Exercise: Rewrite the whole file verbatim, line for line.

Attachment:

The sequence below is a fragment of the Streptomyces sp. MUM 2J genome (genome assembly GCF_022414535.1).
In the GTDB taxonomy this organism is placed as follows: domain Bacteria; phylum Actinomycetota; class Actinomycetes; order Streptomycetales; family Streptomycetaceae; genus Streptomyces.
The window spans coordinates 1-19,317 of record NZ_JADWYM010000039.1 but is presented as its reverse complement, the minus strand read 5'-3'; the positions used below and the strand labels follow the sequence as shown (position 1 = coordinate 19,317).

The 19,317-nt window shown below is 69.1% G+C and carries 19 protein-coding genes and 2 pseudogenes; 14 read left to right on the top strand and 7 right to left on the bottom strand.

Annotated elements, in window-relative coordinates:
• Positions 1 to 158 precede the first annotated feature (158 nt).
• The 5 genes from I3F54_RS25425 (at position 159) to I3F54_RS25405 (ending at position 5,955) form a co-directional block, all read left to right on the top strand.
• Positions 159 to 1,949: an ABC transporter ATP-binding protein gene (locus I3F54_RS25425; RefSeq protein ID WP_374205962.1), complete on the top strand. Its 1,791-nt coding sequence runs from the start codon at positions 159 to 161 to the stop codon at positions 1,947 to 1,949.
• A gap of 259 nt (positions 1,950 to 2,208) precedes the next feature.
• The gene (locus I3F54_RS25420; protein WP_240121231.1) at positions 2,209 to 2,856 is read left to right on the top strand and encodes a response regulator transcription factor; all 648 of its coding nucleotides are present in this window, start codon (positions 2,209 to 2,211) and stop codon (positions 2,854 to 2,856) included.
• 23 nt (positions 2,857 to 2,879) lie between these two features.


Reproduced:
The sequence below is a fragment of the Streptomyces sp. MUM 2J genome (genome assembly GCF_022414535.1).
In the GTDB taxonomy this organism is placed as follows: domain Bacteria; phylum Actinomycetota; class Actinomycetes; order Streptomycetales; family Streptomycetaceae; genus Streptomyces.
The window spans coordinates 1-19,317 of record NZ_JADWYM010000039.1 but is presented as its reverse complement, the minus strand read 5'-3'; the positions used below and the strand labels follow the sequence as shown (position 1 = coordinate 19,317).

The 19,317-nt window shown below is 69.1% G+C and carries 19 protein-coding genes and 2 pseudogenes; 14 read left to right on the top strand and 7 right to left on the bottom strand.

Annotated elements, in window-relative coordinates:
• Positions 1 to 158 precede the first annotated feature (158 nt).
• The 5 genes from I3F54_RS25425 (at position 159) to I3F54_RS25405 (ending at position 5,955) form a co-directional block, all read left to right on the top strand.
• Positions 159 to 1,949: an ABC transporter ATP-binding protein gene (locus I3F54_RS25425; RefSeq protein ID WP_374205962.1), complete on the top strand. Its 1,791-nt coding sequence runs from the start codon at positions 159 to 161 to the stop codon at positions 1,947 to 1,949.
• A gap of 259 nt (positions 1,950 to 2,208) precedes the next feature.
• The gene (locus I3F54_RS25420; protein WP_240121231.1) at positions 2,209 to 2,856 is read left to right on the top strand and encodes a response regulator transcription factor; all 648 of its coding nucleotides are present in this window, start codon (positions 2,209 to 2,211) and stop codon (positions 2,854 to 2,856) included.
• 23 nt (positions 2,857 to 2,879) lie between these two features.